An effective program doesn’t require the most expensive devices. You’ll just need reliable ones. For example, affordable computing devices like Chromebooks and tablets can be a useful solution.

Strategic Planning

Any effective program will have regular performance reviews. When you’re reviewing a program take into account where it has succeeded, as well as where it has failed. In addition, identify where to make improvements.

Evaluation Of Effectiveness

When reviewing the effectiveness of your computer initiative don’t base it solely on standardized test scores. There are other factors to consider such as increased information access and improved technology skills.

In Conclusion

Implementing a 1:1 initiative in your school is not quick and simple. It takes time and effort. However,  the results can be rewarding. There are many steps and lots of planning that need to take place to have a successful implementation. Use this post as a guide to investigating software options that aid device management like Positive 1to1. As a result, you’ll be well on your way to a successful 1to1 implementation.

Positive1to1 Launches to Help Schools with 1to1 Device Resource Management, Repair, and Student Training

Positive1to1 Launches to Help Schools with 1to1 Device Resource Management, Repair, and Student Training

Positive1to1 was born out of need.

The need was a way to manage hundreds of laptop computers ready to be issued to students as the school year started.  Brock Maust was a teacher at Goshen High School in Goshen, IN, and was tasked with the responsibility.

From no system to a complete system using Google Docs, forms, and Sheets Brock was able to patch together a plan to issue laptops to students, develop a ticket system for repairs, and manage training students to help with repairs.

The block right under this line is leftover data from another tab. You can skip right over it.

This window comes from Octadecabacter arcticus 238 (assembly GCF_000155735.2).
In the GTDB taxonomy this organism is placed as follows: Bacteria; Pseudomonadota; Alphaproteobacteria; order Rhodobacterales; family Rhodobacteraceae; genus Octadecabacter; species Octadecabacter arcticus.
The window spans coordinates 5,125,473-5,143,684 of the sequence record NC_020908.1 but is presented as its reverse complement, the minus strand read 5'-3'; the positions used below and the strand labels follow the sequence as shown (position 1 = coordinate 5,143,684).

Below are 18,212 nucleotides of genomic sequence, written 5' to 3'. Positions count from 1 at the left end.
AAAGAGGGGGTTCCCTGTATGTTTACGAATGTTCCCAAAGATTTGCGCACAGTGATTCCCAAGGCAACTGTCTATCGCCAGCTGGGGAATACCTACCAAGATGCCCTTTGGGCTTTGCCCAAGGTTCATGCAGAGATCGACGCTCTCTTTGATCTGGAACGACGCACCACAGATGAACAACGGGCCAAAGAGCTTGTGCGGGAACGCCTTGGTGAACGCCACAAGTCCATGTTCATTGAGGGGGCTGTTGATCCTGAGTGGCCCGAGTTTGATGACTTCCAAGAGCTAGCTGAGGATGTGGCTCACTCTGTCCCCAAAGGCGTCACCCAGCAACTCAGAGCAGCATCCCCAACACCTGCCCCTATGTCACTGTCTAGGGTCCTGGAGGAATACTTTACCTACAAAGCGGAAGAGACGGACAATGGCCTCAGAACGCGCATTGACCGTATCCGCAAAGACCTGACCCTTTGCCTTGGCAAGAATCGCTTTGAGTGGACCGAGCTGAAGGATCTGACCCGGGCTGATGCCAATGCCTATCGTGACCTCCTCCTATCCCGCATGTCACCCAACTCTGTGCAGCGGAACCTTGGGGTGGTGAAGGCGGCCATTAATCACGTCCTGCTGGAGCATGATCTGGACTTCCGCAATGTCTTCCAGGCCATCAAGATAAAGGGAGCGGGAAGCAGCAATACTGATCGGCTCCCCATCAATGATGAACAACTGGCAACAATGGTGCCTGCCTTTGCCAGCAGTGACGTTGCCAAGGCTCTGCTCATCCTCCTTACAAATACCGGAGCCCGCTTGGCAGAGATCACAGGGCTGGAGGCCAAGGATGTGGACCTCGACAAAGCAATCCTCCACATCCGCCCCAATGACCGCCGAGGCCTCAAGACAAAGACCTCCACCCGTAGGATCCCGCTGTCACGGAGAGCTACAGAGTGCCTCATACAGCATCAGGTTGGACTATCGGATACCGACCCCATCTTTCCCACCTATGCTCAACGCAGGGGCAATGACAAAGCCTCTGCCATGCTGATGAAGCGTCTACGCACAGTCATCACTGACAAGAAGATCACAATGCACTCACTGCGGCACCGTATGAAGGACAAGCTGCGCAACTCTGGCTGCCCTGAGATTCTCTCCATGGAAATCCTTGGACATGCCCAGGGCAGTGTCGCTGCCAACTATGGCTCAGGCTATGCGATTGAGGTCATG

He realized his patchwork of various docs, sheets, and forms was a band-aid at best.  He envisioned a way to manage this all in one online software system where device management occurred, issuing to students was fast, tracking was easy, and student training could occur for those receiving a device, and for students wanting to learn technology including software and hardware servicing.

And Positive1to1 was born!

Positive1to1 is software for resource management, training for student repair and student orientation, as well as the support consulting your school needs to meet the lifecycle challenges of moving to 1:1.

Contact us to learn more about deploying this software with service to enable your school to handle device management (laptops, tablets, chromebooks, etc), parent communication, student orientation, and on-site repair via trained and certified students.

Not just a device management software, it’s a new way of educating to prepare tech-ready students for college and the world.

Brock Maust saw a need as other schools in his area were also moving to 1:1 without a concrete plan, and who were intrigued by the concept of student repair management that educated students and potentially earned the school more state funds.

It’s a win-win for school systems wanting to gain efficiencies, provide opportunities for their students and save money over time.